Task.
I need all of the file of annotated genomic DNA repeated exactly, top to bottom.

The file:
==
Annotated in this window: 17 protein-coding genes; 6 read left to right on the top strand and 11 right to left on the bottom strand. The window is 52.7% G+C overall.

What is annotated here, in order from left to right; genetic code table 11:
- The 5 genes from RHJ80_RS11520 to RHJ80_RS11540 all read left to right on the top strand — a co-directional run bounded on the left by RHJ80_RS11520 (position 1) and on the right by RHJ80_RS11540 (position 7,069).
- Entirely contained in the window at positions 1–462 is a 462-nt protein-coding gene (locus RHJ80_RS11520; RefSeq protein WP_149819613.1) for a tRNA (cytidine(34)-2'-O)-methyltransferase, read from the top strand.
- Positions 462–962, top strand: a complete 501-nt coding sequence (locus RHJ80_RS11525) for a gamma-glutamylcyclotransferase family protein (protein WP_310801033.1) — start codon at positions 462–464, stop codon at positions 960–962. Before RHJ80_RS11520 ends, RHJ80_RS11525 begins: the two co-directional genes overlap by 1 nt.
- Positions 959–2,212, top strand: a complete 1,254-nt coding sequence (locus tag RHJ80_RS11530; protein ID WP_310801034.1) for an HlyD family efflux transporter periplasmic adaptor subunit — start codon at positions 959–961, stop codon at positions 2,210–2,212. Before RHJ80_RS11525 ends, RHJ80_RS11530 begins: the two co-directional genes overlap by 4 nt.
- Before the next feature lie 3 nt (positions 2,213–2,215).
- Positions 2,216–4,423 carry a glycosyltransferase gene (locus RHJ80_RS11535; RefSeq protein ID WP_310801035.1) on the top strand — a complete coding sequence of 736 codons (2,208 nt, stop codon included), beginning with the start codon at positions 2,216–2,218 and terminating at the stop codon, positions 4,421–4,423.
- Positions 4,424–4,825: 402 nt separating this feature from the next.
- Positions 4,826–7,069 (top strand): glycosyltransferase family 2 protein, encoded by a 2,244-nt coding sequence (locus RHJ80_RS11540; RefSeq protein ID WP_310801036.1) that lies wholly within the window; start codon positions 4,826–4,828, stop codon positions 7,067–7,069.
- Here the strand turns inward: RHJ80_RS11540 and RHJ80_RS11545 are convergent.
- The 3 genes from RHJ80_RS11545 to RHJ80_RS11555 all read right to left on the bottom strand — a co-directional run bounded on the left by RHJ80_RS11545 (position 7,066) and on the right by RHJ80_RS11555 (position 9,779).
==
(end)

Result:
Annotated in this window: 17 protein-coding genes; 6 read left to right on the top strand and 11 right to left on the bottom strand. The window is 52.7% G+C overall.

What is annotated here, in order from left to right; genetic code table 11:
- The 5 genes from RHJ80_RS11520 to RHJ80_RS11540 all read left to right on the top strand — a co-directional run bounded on the left by RHJ80_RS11520 (position 1) and on the right by RHJ80_RS11540 (position 7,069).
- Entirely contained in the window at positions 1–462 is a 462-nt protein-coding gene (locus RHJ80_RS11520; RefSeq protein WP_149819613.1) for a tRNA (cytidine(34)-2'-O)-methyltransferase, read from the top strand.
- Positions 462–962, top strand: a complete 501-nt coding sequence (locus RHJ80_RS11525) for a gamma-glutamylcyclotransferase family protein (protein WP_310801033.1) — start codon at positions 462–464, stop codon at positions 960–962. Before RHJ80_RS11520 ends, RHJ80_RS11525 begins: the two co-directional genes overlap by 1 nt.
- Positions 959–2,212, top strand: a complete 1,254-nt coding sequence (locus tag RHJ80_RS11530; protein ID WP_310801034.1) for an HlyD family efflux transporter periplasmic adaptor subunit — start codon at positions 959–961, stop codon at positions 2,210–2,212. Before RHJ80_RS11525 ends, RHJ80_RS11530 begins: the two co-directional genes overlap by 4 nt.
- Before the next feature lie 3 nt (positions 2,213–2,215).
- Positions 2,216–4,423 carry a glycosyltransferase gene (locus RHJ80_RS11535; RefSeq protein ID WP_310801035.1) on the top strand — a complete coding sequence of 736 codons (2,208 nt, stop codon included), beginning with the start codon at positions 2,216–2,218 and terminating at the stop codon, positions 4,421–4,423.
- Positions 4,424–4,825: 402 nt separating this feature from the next.
- Positions 4,826–7,069 (top strand): glycosyltransferase family 2 protein, encoded by a 2,244-nt coding sequence (locus RHJ80_RS11540; RefSeq protein ID WP_310801036.1) that lies wholly within the window; start codon positions 4,826–4,828, stop codon positions 7,067–7,069.
- Here the strand turns inward: RHJ80_RS11540 and RHJ80_RS11545 are convergent.
- The 3 genes from RHJ80_RS11545 to RHJ80_RS11555 all read right to left on the bottom strand — a co-directional run bounded on the left by RHJ80_RS11545 (position 7,066) and on the right by RHJ80_RS11555 (position 9,779).